October 22, 2001, the State forwarded additional information to the Commission, which was
transmitted to the petitioners on October 26.
8. On November 13, 2001, during the 113th regular session of the Commission, in the
framework of a working meeting, the parties signed an “Agreement to Seek Common Ground”
(“Acuerdo de Acercamiento de Voluntades”).
9. On June 18, 2002, the petitioners submitted additional information, which was transmitted
to the State for its observations. In addition, on June 28, 2002, the State submitted additional
information, which was forwarded to the petitioners for their observations.
10. On December 24, 2002, the petitioners informed the Commission of its decision to
withdraw from the friendly settlement process; that note was transmitted to the State on
December 27, requesting that it submit its arguments on admissibility within 30 days.
11. On December 8, 2002, the Commission, through the Executive Secretariat, visited the
Sawhoyamaxa Community.
12. On January 27, 2003, the State informed the IACHR that it would submit its observations
in response to the Commission’s note of December 27 as soon as possible. On January 29, it
requested 10 more days to submit them. On February 10, 2003, the State submitted its
observations.
A.

Friendly settlement process

13. In its first answer brief the State asked the IACHR to mediate an effort to reach a friendly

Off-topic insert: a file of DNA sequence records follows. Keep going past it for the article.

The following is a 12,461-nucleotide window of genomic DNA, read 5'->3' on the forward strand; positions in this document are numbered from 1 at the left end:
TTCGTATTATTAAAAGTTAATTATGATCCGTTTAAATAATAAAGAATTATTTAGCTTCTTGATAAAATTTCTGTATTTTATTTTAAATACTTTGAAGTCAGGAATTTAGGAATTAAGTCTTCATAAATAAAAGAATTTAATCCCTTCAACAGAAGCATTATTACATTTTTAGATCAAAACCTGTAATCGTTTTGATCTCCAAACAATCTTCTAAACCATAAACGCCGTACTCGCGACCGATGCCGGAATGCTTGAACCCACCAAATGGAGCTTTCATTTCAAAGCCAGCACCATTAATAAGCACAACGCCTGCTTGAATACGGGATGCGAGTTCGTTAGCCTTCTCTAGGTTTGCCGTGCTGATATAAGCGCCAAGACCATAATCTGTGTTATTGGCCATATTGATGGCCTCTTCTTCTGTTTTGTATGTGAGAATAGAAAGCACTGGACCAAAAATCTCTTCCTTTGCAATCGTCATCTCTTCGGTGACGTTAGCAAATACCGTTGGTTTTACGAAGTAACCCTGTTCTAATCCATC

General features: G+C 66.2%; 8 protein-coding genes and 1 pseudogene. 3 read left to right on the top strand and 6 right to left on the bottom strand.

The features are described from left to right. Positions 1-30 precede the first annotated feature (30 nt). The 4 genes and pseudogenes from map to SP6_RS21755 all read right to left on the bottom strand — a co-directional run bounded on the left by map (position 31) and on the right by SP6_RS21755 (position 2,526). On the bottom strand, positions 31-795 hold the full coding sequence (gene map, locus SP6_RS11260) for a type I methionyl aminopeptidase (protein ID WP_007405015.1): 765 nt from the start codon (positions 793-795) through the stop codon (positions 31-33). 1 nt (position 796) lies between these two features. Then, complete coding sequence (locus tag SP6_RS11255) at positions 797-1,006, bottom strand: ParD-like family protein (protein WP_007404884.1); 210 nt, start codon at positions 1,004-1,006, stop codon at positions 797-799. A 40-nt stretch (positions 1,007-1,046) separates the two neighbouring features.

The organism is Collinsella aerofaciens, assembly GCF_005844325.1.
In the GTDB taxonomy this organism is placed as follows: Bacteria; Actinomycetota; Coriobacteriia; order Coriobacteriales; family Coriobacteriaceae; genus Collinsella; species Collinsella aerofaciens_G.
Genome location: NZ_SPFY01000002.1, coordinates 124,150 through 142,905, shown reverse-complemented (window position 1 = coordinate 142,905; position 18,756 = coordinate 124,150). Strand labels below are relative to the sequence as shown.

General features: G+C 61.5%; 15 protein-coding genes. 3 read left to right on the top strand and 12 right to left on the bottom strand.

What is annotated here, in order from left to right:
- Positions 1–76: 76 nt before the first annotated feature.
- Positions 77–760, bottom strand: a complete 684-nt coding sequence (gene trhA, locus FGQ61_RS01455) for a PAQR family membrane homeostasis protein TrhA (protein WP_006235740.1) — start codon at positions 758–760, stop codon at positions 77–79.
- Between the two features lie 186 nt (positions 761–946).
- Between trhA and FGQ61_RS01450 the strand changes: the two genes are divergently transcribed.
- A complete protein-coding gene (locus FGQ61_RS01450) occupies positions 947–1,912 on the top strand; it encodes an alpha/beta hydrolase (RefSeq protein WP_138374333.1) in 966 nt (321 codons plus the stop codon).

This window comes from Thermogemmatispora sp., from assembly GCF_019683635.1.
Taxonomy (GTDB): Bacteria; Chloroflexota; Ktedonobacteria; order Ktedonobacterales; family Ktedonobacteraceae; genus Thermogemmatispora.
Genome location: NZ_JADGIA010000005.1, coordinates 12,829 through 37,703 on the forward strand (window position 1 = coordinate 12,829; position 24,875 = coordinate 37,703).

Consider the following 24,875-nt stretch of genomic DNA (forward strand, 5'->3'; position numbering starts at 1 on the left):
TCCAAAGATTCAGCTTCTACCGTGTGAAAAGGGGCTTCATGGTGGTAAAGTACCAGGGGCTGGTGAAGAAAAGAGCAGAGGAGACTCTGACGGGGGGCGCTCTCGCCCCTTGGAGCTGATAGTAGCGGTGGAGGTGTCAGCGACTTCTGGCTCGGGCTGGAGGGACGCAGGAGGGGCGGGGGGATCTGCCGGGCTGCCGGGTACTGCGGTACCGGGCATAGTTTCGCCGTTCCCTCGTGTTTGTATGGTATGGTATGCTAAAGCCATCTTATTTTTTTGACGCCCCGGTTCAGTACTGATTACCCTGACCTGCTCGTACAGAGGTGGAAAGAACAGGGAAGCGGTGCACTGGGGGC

settlement. On November 13, 2001, during the 113th regular session of the IACHR, the parties
signed an “Agreement to Seek Common Ground” in which they undertook to begin negotiations
in an effort to reach a friendly settlement. In the framework of this process, the parties held
meetings in Asunción, Paraguay.
14. On December 24, 2002, the petitioners informed the Commission of the decision by the
Sawhoyamaxa Community to withdraw from the process of direct negotiations with the
Government, and to consider terminated the agreement to seek common ground that had
been signed November 13, 2001 by the parties, in view of the lack of results obtained in the
framework of the friendly settlement effort offered by the Paraguayan State, the time elapsed,
and the absence of concrete measures of reparation for the violations alleged. The State, in its
observations of February 10, 2003, lamented the petitioners’ decision to end the process of
pursuing a friendly settlement, and expressed its decision to continue making the necessary
efforts to reach such a settlement. It added that ending the friendly settlement effort and
taking indigenous cases to an adversarial stage could be to the detriment, rather than the
benefit, of the general interest, in this case the rights of the indigenous peoples.
III.

THE PARTIES’ POSITIONS

A.

The petitioners

15. The petitioners allege that the Paraguayan State has violated Articles 1(1), 2, 8(1), 21,
and 25 of the Convention, to the detriment of the Sawhoyamaxa Indigenous Community of the
Enxet People and its members by failing to restore to the Community part of its ancestral
lands. They add that the Paraguayan Constitution recognizes the right of indigenous peoples to
develop their ways of life in their own habitat,1 without the State, to this day, having resolved
to provide their ancestral lands to the Indigenous Community.
1 Article 63. On ethnic identity. The right of the indigenous peoples to preserve and develop their ethnic identity in the
respective habitat is recognized and guaranteed. They also have the right to apply freely their systems of political,
social, economic, cultural, and religious organization, as well as the voluntary subjection to their customary rules of

2

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